Sandi Nur’s The Other Side of the Wall is a durational installation hosted by Mevlana Kebabs, which features miniature interiors in the form of a four storey apartment complex. The exterior of the building resembles a sizable trunk intended presumably for either a long, or one-way journey. Positioning both her conception of home and the artwork itself as portable Nur’s installation appears to question what it means to be both ‘local’ and physically and permanently located, while referencing Fluxus Editions of the 1960s that sought to shift the value and accessibility of the art object into the lived experience of the everyday.
The ground floor of the apartment, currently occupied by an art gallery, is not, according to Nur, the focus of the work. It does, however, seem a logical choice following the closure of the Southland Museum and Art Gallery in April 2018. Echoing her frustration with the lack of prioritisation of the maintenance of local arts and cultural institutions, Nur states “I put it at the bottom because that’s kind of at the bottom of the pile of everything in this town at the moment isn’t it”. It appears, therefore, as no coincidence that we, as the viewer, are on the other side of the wall - looking in, catching only an enticing glimpse of the collections within. Inspired by her research into her ancestry, Nur creates an inaccessible, while partially visible, public space reminiscent of both the present state of the Southland Museum & Art Gallery, and the memories and associations we often internalise about our family ancestry.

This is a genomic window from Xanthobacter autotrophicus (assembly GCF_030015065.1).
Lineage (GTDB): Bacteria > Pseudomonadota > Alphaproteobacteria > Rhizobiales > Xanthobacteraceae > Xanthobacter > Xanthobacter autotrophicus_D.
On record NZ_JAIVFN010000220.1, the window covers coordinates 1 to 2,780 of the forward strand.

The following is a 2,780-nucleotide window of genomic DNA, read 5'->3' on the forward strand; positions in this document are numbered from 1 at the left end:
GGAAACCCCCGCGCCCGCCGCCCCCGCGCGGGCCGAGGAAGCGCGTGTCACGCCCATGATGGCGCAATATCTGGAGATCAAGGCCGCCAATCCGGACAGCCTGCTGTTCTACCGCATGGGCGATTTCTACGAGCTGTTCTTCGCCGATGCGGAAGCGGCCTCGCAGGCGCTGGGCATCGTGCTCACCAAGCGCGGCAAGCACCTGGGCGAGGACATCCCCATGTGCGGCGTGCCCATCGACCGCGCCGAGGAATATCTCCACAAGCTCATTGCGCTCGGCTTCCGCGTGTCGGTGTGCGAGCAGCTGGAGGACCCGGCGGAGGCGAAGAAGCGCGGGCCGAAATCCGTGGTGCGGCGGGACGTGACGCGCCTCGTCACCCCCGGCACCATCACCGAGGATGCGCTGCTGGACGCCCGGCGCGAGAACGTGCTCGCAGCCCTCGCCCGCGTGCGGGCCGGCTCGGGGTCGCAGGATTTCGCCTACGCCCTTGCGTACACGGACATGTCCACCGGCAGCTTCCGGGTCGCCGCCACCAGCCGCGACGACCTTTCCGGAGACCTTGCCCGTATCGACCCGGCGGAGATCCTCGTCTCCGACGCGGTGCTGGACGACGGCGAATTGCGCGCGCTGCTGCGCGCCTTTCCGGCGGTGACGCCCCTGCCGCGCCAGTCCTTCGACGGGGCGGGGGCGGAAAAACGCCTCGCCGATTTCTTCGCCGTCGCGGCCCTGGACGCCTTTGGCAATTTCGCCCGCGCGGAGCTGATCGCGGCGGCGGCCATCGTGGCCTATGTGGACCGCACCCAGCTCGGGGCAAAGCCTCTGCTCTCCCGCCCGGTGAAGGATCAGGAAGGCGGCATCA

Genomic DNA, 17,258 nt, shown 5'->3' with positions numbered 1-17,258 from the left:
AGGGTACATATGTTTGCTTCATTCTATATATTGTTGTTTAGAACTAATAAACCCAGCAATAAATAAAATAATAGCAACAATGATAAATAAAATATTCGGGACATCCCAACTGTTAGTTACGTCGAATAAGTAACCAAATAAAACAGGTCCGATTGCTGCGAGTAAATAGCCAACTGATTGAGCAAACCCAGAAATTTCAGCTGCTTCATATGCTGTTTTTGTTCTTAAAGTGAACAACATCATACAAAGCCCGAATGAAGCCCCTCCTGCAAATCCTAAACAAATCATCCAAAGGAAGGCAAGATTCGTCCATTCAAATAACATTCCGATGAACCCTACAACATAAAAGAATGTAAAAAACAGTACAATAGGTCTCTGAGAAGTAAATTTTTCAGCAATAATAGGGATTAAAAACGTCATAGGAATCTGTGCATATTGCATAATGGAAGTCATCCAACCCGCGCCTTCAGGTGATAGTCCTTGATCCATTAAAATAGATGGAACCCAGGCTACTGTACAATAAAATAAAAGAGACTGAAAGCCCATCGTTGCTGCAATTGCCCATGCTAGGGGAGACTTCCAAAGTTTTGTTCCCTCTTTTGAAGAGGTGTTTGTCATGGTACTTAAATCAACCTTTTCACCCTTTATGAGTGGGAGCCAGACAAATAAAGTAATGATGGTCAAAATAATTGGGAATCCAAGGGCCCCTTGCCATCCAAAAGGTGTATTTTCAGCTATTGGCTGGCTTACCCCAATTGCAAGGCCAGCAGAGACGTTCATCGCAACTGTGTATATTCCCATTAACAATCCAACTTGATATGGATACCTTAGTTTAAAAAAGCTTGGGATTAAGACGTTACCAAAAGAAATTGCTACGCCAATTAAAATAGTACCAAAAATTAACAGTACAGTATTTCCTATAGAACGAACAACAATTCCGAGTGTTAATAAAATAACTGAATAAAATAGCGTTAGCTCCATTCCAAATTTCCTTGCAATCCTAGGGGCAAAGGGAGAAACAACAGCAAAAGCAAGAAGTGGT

Nur’s domestic interiors are eerily vacant, exhibiting the constructed facade of what could be perceived as a home, but remains, at this stage, vacant and conspicuously un-lived in. Waiting perhaps, as indicated by the detritus associated with home renovations, for an imminent arrival. We are afforded the opportunity to gaze upon the traces of presence - the artworks, the crates waiting to be unpacked, the patterned carpet in an otherwise bare living area. Alluding to notions of the home as portable, there is a clear sense of dislocation and isolation in the packaging of domestic spaces into miniatures limited to the confines of a trunk. Any occupants, the work suggests, are largely invisible. Their traces of presence contained and disconnected from the hustle and bustle of the lived environment perhaps signifying the isolation often accompanied by trying to create a home in unfamiliar contexts. Those coming and going from the kebab shop become part of the ongoing surveillance of the apartment as evidence of occupation grows – book shelves and other items of furniture are gradually materialising.
KM: What do you think about this site (Mevlana), in terms of producing and exhibiting your work - rather than creating the work and putting it in a gallery space?
SN: You get a different diverse group of people, and that’s what it’s about – diversity, so you get diversity here, you don’t get diversity in a gallery.